We had two very good G.|Ps at our surgery who were full time and very friendly. Since they retired they have been replaced by one full timer, who it is impossible to get appointments to see and two very unpleasant ladies who work part time and see only to want to argue. The locums are great, I usually book to see one of them.

Hetty58 Thu 16-Jan-20 09:38:20

I go to a large health centre and, although I rarely need to visit, I'm lucky to get an appointment (at all) with any GP in a reasonable time.

They look me up on their screen, ask questions - and continue to focus on their screen. I might as well be on the phone nine times out of ten! A yearly weigh in and blood pressure check with the practice nurse seems the standard 'care'.

Teetime Thu 16-Jan-20 09:46:09

I attend the largest GP practice in the country and have a named GP. I always see him by virtue of booking my appointments on line with him and have done so for the past 9 years. On the one occasion I had occasion to need to see a doctor and couldn't book with him I saw a perfectly charming locum who went through my notes , diagnosed and treatment appropriately and quickly. Quite frankly I felt so ill a clinically trained gorilla would have done.

Maggiemaybe Thu 16-Jan-20 09:46:51

I’m just glad I don’t have to see my GP often enough to form a relationship. smile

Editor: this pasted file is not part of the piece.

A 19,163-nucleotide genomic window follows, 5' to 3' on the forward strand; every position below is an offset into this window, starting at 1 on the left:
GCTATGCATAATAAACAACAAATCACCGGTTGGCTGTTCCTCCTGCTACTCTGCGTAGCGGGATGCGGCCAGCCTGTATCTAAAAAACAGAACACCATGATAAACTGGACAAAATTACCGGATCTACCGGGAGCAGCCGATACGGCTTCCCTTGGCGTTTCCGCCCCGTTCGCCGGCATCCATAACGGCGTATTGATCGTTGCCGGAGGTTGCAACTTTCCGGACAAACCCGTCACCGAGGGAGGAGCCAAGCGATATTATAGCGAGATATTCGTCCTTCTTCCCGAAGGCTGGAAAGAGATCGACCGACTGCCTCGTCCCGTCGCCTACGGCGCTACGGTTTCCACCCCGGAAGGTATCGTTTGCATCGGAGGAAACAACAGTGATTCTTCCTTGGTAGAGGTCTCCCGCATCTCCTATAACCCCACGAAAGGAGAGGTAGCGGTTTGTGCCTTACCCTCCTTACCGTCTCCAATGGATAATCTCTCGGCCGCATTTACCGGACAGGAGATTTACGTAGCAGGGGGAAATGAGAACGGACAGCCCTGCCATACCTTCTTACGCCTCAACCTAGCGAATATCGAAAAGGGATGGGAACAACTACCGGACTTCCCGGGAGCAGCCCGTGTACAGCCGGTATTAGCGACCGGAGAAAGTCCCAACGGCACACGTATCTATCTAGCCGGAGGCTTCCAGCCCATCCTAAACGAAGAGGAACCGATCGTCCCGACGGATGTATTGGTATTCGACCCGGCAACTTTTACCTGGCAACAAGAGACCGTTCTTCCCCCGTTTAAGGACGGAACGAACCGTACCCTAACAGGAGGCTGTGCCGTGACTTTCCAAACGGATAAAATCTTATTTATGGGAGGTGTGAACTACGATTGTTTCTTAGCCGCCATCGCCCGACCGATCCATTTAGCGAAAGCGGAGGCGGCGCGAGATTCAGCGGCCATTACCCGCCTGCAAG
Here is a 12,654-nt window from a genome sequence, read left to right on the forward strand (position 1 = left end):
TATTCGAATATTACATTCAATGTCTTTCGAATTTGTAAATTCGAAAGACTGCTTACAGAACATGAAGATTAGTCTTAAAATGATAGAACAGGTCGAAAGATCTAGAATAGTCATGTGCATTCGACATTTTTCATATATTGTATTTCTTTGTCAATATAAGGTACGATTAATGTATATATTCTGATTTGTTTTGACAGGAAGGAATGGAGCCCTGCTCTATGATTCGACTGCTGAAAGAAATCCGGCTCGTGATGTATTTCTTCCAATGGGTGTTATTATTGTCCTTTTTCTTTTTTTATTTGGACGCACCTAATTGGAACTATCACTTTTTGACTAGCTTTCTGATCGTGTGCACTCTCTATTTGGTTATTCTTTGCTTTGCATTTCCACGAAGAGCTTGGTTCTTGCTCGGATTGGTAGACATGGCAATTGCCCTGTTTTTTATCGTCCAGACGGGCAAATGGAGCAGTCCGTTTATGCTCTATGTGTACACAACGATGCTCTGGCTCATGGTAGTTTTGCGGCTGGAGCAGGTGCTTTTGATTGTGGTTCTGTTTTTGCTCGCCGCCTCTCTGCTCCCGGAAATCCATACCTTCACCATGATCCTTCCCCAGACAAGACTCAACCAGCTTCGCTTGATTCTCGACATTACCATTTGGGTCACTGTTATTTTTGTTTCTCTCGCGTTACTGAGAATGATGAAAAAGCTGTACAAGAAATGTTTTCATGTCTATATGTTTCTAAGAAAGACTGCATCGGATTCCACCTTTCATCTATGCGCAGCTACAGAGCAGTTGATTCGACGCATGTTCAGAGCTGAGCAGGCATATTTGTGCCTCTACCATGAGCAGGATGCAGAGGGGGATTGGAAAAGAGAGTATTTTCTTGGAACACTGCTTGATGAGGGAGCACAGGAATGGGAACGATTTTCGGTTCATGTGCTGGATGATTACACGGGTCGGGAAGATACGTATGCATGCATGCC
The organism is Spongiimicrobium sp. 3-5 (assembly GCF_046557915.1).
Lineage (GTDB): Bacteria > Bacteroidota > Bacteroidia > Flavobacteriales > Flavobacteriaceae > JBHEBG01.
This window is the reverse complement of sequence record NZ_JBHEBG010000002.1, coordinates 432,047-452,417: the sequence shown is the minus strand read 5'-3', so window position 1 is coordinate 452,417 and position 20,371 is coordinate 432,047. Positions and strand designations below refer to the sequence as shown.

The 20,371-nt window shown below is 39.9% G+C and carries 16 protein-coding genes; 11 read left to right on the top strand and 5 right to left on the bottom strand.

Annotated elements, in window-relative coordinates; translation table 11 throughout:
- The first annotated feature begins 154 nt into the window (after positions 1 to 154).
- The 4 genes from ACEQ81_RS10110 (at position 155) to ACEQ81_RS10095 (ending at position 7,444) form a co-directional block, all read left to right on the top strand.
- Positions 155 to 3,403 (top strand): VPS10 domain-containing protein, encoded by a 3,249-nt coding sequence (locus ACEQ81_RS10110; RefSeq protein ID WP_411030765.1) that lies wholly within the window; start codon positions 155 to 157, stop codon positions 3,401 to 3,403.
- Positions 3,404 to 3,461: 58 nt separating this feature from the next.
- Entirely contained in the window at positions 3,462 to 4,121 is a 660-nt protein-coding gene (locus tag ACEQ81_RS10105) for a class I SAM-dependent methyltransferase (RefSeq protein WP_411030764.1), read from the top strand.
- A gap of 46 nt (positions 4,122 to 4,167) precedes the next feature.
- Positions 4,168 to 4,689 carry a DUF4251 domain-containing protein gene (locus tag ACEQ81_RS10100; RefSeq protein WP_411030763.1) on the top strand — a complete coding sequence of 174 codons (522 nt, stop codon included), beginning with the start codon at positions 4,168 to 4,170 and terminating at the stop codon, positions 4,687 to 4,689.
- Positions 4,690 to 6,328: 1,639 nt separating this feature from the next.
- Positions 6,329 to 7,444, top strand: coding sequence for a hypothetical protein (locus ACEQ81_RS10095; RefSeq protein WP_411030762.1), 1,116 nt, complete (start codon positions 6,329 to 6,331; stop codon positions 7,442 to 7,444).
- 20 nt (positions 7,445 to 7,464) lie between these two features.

When the children were little with all their ills and checks, we had a wonderful fatherly Irish doctor who always made you feel better just by seeing you. Apparently there’s now one at our surgery who is so handsome the same applies, but I haven’t met him yet.

Missfoodlove Thu 16-Jan-20 09:58:44

Our practice goes out of its way to avoid communication.
When you call it’s automated, you are then advised to go online to book appointments etc.
In the highly unusual event of an appointment then you have to book in via a machine on entering the surgery.
Staff is rude and the doctors are without empathy.
My designated GP can’t even be bothered to tell me about the medication she prescribes.
I hate having any contact with them and pray I stay healthy.

Charleygirl5 Thu 16-Jan-20 10:00:26

I agree with growstuff when over 75 one has a designated GP. Mine is lovely and is not one of those who will discuss one complaint only. One of the male doctors will only do that.

I have an appointment this month but only because I cannot order drugs online without a review. I will not be spending long there.

Sussexborn Thu 16-Jan-20 10:00:37

The surgery I worked in had a strict policy that you could only see your allocated GP. Great if you had a good relationship but a nightmare if you didn’t. Can remember a neighbour saying that she felt too ill to see her doctor!

Have kept away for the last few years but theoretically you can see who you choose but the good ones are always booked up well in advance.

Oopsminty Thu 16-Jan-20 10:00:42

My wonderful GP retired last year

I'd been going to her for over 30 years

Sadly I have to visit the GP far more than I'd like due to chronic health issues

I've yet to see the same GP twice

My named GP remains a mystery to me. Never managed to get an appointment with him

Mind you, he only does 2 days a week

Sussexborn Thu 16-Jan-20 10:03:11

Last paragraph refers to my current surgery! GN is becoming tedious! Infuriating when you can’t amend posts!